I recall the first time I was allowed to use my father’s computer. There wasn’t much on it – a few work files, a computer game, some images he saved of historical military uniforms (he painted Napoleonic War miniatures, it was very impressive). I wasn’t allowed to use the Internet, because that would have tangled up the phone lines. So all I could really do to entertain myself was open up a word document and begin typing stories. Now I wasn’t supposed to save anything on the computer – I wouldn’t have known even where to put it – so what I wrote was ultimately simple, short, but somehow meaningful. It was a private form of storytelling – always starting with the clean blank screen and always ending with something similar to the image above. I wasn’t writing to knock out the next chapter of my current project – I just stopped when I was content and left it to be discarded. It was just writing for the thrill of it.
When I became older and we eventually saved up enough money to have a dedicated family computer, I began to take a little more ownership in the writing process. When I returned from school, I spent my time surfing the web and found other hobbyist writers and just soaked in the raw inspiration. These were people like me – we probably didn’t have a future as famed authors and poets, but we were drawn to writing all the same and took pleasure in the process itself. Inspired, I began to design real plots for my stories, began making deliberate choices with my poetry and prose, and I suppose I yearned to join those artists and risk my creative life in the wicked seas of the internet. My work was still for me in the end, but I wanted to share it and find opportunities to grow!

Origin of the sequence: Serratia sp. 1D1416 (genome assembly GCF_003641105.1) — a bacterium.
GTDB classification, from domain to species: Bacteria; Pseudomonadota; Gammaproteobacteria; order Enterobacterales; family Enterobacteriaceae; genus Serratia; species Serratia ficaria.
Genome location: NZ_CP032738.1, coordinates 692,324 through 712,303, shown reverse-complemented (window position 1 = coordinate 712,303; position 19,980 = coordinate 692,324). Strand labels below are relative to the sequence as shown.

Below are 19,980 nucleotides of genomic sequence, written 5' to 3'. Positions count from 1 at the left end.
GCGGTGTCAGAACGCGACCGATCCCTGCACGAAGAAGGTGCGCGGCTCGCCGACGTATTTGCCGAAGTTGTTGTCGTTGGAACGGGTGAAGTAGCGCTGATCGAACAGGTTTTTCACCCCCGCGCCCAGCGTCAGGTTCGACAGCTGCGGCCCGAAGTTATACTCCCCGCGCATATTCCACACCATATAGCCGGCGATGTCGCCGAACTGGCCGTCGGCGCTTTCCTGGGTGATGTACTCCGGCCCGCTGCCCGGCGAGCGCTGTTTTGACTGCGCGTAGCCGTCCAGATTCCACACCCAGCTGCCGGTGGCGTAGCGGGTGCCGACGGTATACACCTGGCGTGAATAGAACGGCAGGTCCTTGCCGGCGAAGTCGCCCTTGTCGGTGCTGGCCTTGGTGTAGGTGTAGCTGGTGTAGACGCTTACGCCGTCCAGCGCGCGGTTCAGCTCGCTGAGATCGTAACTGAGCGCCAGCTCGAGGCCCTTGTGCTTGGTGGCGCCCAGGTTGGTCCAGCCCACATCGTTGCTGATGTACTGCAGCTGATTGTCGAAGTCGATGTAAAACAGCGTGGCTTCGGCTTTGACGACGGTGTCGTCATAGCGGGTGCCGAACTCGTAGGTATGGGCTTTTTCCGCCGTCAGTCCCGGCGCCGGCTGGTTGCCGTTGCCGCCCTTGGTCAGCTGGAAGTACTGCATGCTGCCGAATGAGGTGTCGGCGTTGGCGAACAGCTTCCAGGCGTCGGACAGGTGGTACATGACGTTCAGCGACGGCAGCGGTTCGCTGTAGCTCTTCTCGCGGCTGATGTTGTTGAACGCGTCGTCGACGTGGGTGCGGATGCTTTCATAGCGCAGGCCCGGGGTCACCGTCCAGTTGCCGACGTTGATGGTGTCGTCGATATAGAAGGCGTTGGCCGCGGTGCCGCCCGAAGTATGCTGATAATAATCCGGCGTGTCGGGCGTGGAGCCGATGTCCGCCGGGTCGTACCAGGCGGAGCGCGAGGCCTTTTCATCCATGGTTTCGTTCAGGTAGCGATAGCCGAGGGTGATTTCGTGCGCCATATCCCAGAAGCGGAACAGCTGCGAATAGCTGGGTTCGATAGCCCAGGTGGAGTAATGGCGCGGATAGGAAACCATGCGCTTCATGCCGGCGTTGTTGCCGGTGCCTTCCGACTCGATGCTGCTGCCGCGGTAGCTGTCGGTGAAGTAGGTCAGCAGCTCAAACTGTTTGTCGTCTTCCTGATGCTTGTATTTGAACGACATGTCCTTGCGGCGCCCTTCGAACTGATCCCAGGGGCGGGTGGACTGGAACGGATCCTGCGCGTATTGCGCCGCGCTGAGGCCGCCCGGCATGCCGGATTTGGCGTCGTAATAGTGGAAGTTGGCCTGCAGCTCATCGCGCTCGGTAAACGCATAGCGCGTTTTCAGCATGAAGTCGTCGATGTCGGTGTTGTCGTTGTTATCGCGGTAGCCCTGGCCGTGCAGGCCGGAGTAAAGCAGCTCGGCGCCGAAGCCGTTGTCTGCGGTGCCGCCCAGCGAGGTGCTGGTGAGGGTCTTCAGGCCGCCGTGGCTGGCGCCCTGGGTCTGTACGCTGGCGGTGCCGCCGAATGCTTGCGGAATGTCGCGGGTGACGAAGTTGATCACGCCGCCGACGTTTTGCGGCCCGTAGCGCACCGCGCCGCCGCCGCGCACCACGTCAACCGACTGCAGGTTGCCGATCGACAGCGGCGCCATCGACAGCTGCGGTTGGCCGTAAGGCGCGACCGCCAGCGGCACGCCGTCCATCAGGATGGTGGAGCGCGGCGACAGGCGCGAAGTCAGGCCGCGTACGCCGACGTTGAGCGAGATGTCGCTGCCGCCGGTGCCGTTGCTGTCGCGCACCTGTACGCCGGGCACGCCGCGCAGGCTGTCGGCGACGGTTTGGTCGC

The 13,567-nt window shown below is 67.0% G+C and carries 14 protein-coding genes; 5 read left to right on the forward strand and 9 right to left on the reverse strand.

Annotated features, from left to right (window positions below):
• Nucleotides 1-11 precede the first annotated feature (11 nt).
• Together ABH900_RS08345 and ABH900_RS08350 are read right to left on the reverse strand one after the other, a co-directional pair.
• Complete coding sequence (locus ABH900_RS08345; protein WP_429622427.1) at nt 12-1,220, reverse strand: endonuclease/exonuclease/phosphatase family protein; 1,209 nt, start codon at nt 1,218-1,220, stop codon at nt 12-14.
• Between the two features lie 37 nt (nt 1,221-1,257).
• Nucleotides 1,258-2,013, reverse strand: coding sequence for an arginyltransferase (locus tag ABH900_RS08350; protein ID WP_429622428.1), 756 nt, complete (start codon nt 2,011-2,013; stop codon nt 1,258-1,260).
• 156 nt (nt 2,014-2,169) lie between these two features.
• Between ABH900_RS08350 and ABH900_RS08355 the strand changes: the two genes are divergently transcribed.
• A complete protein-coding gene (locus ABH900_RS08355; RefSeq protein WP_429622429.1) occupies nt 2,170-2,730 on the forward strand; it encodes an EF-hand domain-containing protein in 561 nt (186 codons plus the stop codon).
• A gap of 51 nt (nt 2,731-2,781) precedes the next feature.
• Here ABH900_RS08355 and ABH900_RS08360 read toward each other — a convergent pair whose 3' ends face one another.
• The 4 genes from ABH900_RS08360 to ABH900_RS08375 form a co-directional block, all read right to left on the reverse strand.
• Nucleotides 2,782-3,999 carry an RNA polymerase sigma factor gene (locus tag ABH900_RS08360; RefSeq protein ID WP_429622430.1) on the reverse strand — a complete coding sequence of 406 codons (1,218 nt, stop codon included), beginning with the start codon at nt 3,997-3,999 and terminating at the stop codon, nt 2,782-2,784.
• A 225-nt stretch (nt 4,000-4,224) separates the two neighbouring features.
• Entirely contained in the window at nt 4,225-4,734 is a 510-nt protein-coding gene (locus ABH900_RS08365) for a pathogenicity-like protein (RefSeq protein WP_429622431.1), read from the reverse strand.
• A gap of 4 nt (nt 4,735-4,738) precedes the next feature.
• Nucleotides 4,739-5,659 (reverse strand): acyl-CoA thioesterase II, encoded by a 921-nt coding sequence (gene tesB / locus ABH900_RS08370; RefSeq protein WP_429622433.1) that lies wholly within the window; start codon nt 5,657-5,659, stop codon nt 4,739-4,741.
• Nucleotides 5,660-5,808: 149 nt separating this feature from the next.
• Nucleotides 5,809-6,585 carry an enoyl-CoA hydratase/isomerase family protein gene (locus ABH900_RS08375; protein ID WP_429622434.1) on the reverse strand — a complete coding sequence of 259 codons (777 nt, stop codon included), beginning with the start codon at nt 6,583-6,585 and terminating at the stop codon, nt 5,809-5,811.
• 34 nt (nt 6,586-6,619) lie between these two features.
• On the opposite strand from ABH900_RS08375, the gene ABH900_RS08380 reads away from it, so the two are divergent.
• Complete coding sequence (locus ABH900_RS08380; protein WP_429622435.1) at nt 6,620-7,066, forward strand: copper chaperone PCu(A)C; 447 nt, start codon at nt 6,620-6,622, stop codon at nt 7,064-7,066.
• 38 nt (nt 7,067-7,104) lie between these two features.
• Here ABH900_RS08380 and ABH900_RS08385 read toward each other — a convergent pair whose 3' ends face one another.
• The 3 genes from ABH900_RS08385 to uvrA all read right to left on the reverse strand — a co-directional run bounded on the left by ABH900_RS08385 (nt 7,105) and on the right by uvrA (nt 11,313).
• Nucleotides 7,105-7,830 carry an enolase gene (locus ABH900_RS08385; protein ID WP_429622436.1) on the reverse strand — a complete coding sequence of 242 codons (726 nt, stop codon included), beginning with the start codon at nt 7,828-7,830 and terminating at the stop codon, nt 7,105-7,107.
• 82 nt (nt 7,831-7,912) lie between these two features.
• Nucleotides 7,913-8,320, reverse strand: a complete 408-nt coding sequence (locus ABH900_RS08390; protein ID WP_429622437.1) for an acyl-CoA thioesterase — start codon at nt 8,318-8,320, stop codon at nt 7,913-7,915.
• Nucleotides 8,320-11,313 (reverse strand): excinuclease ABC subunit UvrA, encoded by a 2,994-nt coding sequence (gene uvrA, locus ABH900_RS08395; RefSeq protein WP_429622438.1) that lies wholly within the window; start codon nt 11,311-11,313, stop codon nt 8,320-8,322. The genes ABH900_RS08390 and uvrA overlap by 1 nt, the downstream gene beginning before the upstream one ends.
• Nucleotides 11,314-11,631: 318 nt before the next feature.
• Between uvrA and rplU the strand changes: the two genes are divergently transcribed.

So it was that I was lucky to join and even found several writing groups online. From the frantic excitement of The Train Station (a fanfiction hub that I believe might still exist out there) to the diligent daily competitiveness of Storiesmania (a wonderful vBulletin forum where I truly cut my teeth as a poet, now tragically gone), I realized how valuable the internet could be for an amateur such as myself. I was never more creative than at that point of my life, and I began striving to entertain others in earnest – writing wasn’t just for me anymore, it was for everyone.
But of course, all good things must eventually end. Life catches up to you and always finds a way to truly test the strength of your hobbies. For an artistic soul, I imagine there’s always a point where you must decide – do you risk pursuing this a true path for your life, or so you relegate it to a hobby that you return to only now and again.
Of course, I chose the latter.
And over the years, my writing faltered. It became harder to sit down and actually knock out a few thousand words. Rhyming phrases were suddenly lost to me. The pens and notebooks suddenly just… were not a part of my life any more. I never meant to “return to the hobby of writing” because I never meant to leave it behind. But it happened.
That’s what eventually brings me to this space. This isn’t meant to replace the communities I lost. This isn’t meant to be a place for me to meet and share new ideas to better myself as a writer (although I’ll never say no to a good conversation and some good-natured banter). This is not an old computer in my father’s work room, where the writing is just for me – but it is meant to pull me back to those feelings I had way back when. It’s time to return to where I began.
I’ll start with a blank screen, and end when I’m content.